DES MOINES, IA - JANUARY 28: A campaign billboard of Republican presidential candidate Jeb Bush is seen January 28, 2016 in Des Moines, Iowa. Candidates who are seeking the nominations from the Republican and Democratic Party are all over the state looking for votes before the Iowa caucus that takes place on February 1. (Photo by Alex Wong/Getty Images)
DES MOINES, IA - JANUARY 28: A giant poster of Republican presidential candidate Donald Trump stands in the backyard of a supporter in West Des Moines on January 28, 2016 in Des Moines, Iowa. Politicians are criss crossing the state looking for votes before the Iowa caucus takes place next week. (Photo by Christopher Furlong/Getty Images)
DES MOINES, IA - JANUARY 27: A sign sits outside the Des Moines headquarters of Republican presidential candidate Donald Trump in West Des Moines on January 27, 2016 in Des Moines, Iowa. Politicians are crisscrossing the state looking for votes before the Iowa caucus takes place next week. (Photo by Christopher Furlong/Getty Images)
CRESTON, IA - JANUARY 22: A man stands outside the headquarters for Democratic presidential candidate Bernie Sanders on January 22, 2016 in Creston, Iowa. Sanders, who is seeking the nomination from the Democratic Party is on the presidential campaign trail across Iowa ahead of the Iowa Caucus taking place February 1. (Photo by Joshua Lott/Getty Images)
URBANDALE, IOWA - JANUARY 22: Marsha Schoolcraft from Helotes, Texas, Mary Elizabeth Jackson from Tyler, Texas, and David Carter from Temple, Texas (L-R), all volunteers, phone bank at the campaign headquarters of Ted Cruz on January 22, 2016 in Urbandale, IA. The Democratic and Republican Iowa Caucuses, the first step in nominating a presidential candidate from each party, will take place on February 1. (Photo by Brendan Hoffman/Getty Images)
DES MOINES, IOWA - JANUARY 22: Pictures of Hillary Clinton adorn the wall in her campaign headquarters on January 22, 2016 in Des Moines, IA. The Democratic and Republican Iowa Caucuses, the first step in nominating a presidential candidate from each party, will take place on February 1. (Photo by Brendan Hoffman/Getty Images)
DES MOINES, IOWA - JANUARY 22: Stella Tsantekidou, 21, volunteers at the campaign headquarters of Bernie Sanders on January 22, 2016 in Des Moines, IA. The Democratic and Republican Iowa Caucuses, the first step in nominating a presidential candidate from each party, will take place on February 1. (Photo by Brendan Hoffman/Getty Images)
JOHNSTON, IOWA - JANUARY 22: A memorial dedicated to military veterans outside the public library on January 22, 2016 in Johnston, Iowa. The Democratic and Republican Iowa Caucuses, the first step in nominating a presidential candidate from each party, will take place on February 1. (Photo by Brendan Hoffman/Getty Images)
DES MOINES, IA - NOVEMBER 16: A political billboard features Republican presidential candidates (L-R) Sen. Marco Rubio (R-FL), Jeb Bush and Sen. Ted Cruz (R-TX) and paid for by Nextgen Climate Action Committee is seen November 16, 2015 in Des Moines, Iowa. Iowa will hold its caucus on February 1, 2016, the first in the primary season. (Photo by Alex Wong/Getty Images)
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Mary Nichols, head of the CARB, said she discussed the state's regulations with Clinton advisers.

While a backer of the Low Carbon Fuel Standard, Nichols said she told Clinton's advisers they could avoid political backlash by focusing on other carbon-reduction strategies instead, such as expanding electric vehicle sales and cleaning up emissions from coal-fired electricity.

Nichols did not provide further details on the discussions.

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A Clinton campaign official, who asked not to be named, confirmed the discussions with CARB but gave no further details.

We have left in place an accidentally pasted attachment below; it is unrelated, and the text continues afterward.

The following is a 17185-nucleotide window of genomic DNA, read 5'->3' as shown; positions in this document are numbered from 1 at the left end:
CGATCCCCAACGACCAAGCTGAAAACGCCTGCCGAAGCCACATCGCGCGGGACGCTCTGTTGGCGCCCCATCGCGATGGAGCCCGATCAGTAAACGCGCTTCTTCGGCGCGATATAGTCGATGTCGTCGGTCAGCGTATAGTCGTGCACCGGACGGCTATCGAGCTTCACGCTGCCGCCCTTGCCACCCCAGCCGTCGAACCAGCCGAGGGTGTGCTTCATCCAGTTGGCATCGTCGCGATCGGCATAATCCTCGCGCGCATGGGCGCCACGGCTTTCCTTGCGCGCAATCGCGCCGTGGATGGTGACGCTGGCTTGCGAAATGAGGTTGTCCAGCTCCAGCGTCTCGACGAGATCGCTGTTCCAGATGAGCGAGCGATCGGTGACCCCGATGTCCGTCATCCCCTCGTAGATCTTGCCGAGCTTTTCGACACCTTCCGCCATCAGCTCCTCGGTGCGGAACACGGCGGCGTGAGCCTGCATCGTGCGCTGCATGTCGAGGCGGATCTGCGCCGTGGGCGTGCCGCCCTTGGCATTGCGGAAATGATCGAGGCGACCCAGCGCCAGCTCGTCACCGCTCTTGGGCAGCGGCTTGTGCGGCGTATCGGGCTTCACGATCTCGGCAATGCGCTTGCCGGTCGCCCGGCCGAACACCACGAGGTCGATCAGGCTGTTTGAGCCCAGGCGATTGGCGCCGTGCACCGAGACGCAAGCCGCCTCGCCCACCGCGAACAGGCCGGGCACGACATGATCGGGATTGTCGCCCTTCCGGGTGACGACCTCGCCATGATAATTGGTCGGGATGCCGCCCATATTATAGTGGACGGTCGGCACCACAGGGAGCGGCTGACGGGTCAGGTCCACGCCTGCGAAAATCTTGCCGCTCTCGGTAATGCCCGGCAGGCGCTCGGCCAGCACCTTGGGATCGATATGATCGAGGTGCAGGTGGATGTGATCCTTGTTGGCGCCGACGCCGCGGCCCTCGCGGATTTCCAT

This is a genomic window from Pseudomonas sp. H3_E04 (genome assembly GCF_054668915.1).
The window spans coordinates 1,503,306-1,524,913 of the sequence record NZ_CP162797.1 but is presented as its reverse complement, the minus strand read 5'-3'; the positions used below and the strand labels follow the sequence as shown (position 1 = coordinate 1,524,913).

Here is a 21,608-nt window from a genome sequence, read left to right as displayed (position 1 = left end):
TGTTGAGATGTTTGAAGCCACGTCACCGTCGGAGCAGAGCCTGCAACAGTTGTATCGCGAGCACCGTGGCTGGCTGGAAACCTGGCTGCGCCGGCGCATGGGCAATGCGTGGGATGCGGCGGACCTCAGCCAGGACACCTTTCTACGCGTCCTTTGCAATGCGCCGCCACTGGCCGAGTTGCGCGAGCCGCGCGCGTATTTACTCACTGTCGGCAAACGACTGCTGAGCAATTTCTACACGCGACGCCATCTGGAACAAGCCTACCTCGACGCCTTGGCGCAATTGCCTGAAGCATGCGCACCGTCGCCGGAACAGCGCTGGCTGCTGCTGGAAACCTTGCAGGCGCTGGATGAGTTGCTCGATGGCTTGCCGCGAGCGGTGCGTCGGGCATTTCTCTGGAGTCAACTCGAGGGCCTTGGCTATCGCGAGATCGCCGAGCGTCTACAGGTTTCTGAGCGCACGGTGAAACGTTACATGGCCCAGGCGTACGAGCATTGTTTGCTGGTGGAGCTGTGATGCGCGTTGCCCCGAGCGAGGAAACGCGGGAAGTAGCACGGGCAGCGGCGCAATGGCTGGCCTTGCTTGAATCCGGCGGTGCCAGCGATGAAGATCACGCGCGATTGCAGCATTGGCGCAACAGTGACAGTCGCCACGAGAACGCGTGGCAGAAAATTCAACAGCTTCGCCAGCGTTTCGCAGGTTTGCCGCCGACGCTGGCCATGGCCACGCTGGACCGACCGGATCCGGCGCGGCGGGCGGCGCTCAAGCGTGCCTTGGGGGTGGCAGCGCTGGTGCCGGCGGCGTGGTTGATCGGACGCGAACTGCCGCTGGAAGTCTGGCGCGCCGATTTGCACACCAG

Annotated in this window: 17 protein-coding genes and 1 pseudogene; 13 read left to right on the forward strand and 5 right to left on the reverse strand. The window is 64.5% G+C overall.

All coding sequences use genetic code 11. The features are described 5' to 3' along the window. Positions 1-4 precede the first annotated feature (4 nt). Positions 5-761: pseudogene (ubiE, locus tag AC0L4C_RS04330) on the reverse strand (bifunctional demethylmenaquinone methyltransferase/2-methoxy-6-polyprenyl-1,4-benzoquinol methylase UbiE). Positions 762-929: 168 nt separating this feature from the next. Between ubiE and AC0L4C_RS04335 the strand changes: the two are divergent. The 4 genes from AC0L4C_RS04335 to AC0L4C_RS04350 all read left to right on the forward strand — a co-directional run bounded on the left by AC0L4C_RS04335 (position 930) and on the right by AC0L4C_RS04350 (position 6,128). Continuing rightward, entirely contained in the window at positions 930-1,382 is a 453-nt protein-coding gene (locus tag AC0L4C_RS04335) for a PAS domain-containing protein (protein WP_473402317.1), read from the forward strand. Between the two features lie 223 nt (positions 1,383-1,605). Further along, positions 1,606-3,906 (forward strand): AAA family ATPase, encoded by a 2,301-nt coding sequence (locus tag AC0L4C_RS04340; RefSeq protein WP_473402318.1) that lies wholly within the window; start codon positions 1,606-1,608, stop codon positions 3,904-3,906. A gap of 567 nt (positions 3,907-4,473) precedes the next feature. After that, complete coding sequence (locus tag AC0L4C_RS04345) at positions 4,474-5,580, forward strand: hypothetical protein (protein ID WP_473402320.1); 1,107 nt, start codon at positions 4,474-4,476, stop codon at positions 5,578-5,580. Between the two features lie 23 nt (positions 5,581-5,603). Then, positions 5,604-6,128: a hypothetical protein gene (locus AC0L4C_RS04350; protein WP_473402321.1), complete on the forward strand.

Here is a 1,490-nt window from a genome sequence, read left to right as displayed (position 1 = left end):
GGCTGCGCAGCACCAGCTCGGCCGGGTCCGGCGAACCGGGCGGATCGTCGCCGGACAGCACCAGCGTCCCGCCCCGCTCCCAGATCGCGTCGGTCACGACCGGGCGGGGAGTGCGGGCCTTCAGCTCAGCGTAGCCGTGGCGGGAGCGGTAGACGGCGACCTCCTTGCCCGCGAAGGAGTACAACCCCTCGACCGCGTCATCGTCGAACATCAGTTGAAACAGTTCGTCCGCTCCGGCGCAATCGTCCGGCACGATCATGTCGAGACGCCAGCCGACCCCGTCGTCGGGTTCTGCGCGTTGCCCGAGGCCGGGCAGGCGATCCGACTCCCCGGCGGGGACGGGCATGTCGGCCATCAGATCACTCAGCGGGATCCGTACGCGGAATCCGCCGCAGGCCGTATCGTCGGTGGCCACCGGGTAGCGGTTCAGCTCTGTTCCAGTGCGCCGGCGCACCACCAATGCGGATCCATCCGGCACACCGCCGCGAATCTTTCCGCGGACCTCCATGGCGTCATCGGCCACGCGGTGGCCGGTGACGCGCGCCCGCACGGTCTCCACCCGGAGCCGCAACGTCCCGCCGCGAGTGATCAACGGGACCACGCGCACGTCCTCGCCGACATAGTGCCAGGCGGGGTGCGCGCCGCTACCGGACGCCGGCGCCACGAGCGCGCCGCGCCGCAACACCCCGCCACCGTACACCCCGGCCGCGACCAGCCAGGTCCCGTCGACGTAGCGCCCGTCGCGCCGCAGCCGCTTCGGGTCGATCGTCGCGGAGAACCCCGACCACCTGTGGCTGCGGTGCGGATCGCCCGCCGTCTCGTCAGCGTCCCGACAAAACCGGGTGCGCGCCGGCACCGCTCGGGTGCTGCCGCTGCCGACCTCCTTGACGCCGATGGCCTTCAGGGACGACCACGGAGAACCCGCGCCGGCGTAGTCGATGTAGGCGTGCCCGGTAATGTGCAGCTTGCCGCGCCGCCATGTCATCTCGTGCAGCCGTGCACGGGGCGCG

A campaign spokesman, Tyrone Gayle, said the campaign has been seeking advice from "a diverse set of stakeholders." He added that the Clinton campaign "does not support replacing the RFS with a national low-carbon fuel standard" but did not elaborate.

Former Obama administration climate and energy adviser Heather Zichal said on the sidelines of the Democratic National Convention in Philadelphia last week that the Renewable Fuel Standard was broken, but that a Clinton administration could make "modifications" to fix it.

"Mandates aren't necessarily a perfect way to regulate," Zichal said at the event.

The U.S. corn lobby hopes to convince both Clinton and Trump to uphold the regulation, which requires a doubling of U.S. biofuels use to 36 billion gallons per year by 2022, when congressionally mandated volume targets are set to expire. The program is designed to last indefinitely after that.

Environmentalists, anti-hunger activists and the oil sector have called for the rule to be repealed or changed because they say it raises food and fuel costs without delivering the emissions reductions that it was intended to achieve.

MARKET-BASED SYSTEM

The California regulation, a key part of the state's effort to combat climate change, requires a 10 percent reduction in the carbon intensity of transportation fuels by 2020, but leaves it up to companies to decide how to reach that target.

California enacted the Low Carbon Fuel Standard in 2007 targeting oil refiners and distributors that sell in the state's market. It angered Midwestern ethanol interests because the regulation counts the carbon dioxide footprint of transporting biofuels into the state for blending, effectively blocking many of those imports. Oil companies have complained that the regulation is costly.

Clinton in May expressed support for the federal Renewable Fuel Standard in an opinion piece published in an Iowa newspaper, but said it could be improved.

Clinton's openness to overhauling the Renewable Fuel Standard appears to contrast with Trump's position. During the state-by-state battle for the Republican presidential nomination, Trump said he supported the biofuel mandates set out in the Renewable Fuel Standard.

Corn and ethanol industry lobbyists said they have been talking with both the Clinton and Trump campaigns to argue in favor of the Renewable Fuel Standard.